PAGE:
The gay romance christmas story that isn’t

Where did it all go wrong? The book has stuck to the plot outline. The actual words did their own thing. I never envisaged this book to be so vastly different to any other book that has Christmas in the title ever.

** unlike any other Xmas story **
* there’s no mulled wine, no tree, and no log fire.
* there’s no decorations, no big dinner, and no snow.
* but there is snowballing, strippers, and sexy times a plenty.
And don’t expect Chrismas in this book, either.

And it didn’t start out like that!

Our Secret Christmas is available to buy and thankfully the reviews are good. I’m relieved. I wanted to do right by these lovely characters.


Here’s the blurb:

A feel-good, heartwarming, sexy story unlike any other story that you’ve read with Christmas in the title: be warned.
Christmas is a really big deal in Britain. The parties and preparations begin in November, at the latest.
In the construction industry, Christmas means two weeks off work for Connor and Lee.
Yes, two weeks.
They’ve only been dating since September.
In secret.
They just want to spend the holiday time together, like any other gay guys in love.
Alone and mostly naked.
And we all know the true meaning of Christmas is explaining and justifying to friends and family how you are spending the holiday and who with.

This is another Sky High Scaffolders story, written mostly in British but with American spelling.
An M/M story of 44,000 words. A long novella, not quite long enough to be a novel when size matters.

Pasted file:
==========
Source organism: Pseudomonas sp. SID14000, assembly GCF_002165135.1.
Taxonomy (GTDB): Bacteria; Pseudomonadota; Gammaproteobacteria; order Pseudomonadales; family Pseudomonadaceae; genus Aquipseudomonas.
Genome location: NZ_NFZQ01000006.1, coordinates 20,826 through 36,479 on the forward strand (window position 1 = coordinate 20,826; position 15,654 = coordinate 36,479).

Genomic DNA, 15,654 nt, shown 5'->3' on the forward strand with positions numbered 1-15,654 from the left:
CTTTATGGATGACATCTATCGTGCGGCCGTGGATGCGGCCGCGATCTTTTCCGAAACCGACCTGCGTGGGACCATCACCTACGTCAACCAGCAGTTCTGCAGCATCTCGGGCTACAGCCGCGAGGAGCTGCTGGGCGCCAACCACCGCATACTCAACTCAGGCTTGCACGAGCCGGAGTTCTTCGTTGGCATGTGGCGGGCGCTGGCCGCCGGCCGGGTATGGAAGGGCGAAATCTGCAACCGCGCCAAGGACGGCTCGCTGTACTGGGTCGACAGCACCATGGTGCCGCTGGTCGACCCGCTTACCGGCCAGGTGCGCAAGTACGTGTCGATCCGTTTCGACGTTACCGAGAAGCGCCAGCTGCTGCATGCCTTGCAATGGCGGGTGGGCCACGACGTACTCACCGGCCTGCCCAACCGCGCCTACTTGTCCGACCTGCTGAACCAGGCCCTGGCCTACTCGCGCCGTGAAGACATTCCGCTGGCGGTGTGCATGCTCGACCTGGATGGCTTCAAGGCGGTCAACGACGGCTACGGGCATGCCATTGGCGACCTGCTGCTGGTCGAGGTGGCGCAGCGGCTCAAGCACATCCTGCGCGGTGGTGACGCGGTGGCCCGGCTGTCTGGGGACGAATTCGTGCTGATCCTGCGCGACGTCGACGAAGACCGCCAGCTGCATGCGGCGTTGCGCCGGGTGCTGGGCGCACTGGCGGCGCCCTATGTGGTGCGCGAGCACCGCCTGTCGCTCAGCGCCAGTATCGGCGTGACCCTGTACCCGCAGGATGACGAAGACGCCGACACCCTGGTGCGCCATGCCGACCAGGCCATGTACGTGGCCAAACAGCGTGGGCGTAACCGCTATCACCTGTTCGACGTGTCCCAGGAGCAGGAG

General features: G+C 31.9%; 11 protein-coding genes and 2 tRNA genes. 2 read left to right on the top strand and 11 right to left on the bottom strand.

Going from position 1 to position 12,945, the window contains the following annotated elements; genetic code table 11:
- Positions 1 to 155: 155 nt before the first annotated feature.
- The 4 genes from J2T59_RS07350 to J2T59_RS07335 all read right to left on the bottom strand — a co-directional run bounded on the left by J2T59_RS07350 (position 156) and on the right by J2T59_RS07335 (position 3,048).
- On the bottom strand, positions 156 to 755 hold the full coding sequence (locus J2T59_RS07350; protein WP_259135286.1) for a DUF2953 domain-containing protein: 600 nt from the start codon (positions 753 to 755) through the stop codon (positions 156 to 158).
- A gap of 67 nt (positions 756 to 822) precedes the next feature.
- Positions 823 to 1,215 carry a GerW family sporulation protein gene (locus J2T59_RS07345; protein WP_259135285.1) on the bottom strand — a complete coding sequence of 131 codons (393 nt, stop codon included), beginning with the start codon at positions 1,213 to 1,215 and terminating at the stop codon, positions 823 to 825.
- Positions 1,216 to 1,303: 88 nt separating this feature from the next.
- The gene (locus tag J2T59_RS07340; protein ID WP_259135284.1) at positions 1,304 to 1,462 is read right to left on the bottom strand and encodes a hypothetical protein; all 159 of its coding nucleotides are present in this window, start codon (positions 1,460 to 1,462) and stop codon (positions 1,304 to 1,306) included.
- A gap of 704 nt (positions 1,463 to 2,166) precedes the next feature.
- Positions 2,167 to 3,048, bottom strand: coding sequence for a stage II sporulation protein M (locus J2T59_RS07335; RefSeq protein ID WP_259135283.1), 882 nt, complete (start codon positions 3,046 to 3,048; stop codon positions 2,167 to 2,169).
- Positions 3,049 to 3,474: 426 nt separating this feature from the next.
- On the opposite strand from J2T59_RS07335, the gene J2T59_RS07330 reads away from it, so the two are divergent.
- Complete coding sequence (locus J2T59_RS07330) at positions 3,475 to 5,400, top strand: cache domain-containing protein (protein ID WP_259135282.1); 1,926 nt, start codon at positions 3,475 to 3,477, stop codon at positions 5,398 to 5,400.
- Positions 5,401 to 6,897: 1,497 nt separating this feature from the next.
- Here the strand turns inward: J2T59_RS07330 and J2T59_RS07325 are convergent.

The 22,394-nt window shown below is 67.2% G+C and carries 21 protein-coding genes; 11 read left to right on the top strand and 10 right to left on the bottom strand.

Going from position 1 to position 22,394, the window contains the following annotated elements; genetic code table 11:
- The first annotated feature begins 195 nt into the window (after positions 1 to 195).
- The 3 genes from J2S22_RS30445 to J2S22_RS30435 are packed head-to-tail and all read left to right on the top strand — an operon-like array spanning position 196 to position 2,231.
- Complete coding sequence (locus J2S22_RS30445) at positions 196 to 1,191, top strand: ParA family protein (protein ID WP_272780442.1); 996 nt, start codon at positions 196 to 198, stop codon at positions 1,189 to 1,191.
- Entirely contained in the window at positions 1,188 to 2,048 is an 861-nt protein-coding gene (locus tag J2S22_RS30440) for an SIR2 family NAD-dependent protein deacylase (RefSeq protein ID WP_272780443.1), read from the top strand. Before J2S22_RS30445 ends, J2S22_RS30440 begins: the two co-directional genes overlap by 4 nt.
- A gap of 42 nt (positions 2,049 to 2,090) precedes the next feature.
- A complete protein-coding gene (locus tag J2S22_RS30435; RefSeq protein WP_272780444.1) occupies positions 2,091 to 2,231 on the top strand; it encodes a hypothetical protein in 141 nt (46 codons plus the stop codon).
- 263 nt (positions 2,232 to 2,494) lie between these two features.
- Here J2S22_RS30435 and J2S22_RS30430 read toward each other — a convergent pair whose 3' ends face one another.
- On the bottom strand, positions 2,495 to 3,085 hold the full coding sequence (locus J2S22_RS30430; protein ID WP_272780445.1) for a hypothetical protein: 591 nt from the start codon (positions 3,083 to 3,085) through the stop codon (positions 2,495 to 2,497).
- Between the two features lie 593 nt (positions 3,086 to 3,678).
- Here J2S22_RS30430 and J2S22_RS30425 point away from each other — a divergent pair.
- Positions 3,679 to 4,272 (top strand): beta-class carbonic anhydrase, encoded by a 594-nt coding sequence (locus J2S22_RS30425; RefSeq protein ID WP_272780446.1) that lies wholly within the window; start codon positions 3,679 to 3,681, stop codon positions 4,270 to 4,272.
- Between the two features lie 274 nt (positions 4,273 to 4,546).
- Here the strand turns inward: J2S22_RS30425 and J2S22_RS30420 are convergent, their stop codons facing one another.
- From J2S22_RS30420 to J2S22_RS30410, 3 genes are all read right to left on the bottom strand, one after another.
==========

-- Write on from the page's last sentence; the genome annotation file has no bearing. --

Our Secret Christmas is a companion to Our Secret Wedding.







  1. I just finished the book. I loved it, not in the least because I’m recovering from a broken arm I broke in similar, but white-collar circumstances (something about walking while reading my Kindle).

    I guess I’ve also just gotten over my problem with reading m/m romances written by women. The concept still rankles me philosophically, no matter what Jamie Fessenden says about the roots of this writing NOT being derived from literary fiction written by gay men in the 1970s, but writing is writing, so thank you again.

    1. So pleased you like Connor & Lee’s story.
      I’m not pretending to write literary fiction.
      I am aiming to write queer-positive, sex-positive, fun fiction that will make the reader feel good and put a smile on our faces for a while.

      At the same time, set in the real world. It could be a true story.

      Light and escapist entertainment. Happy New Year.

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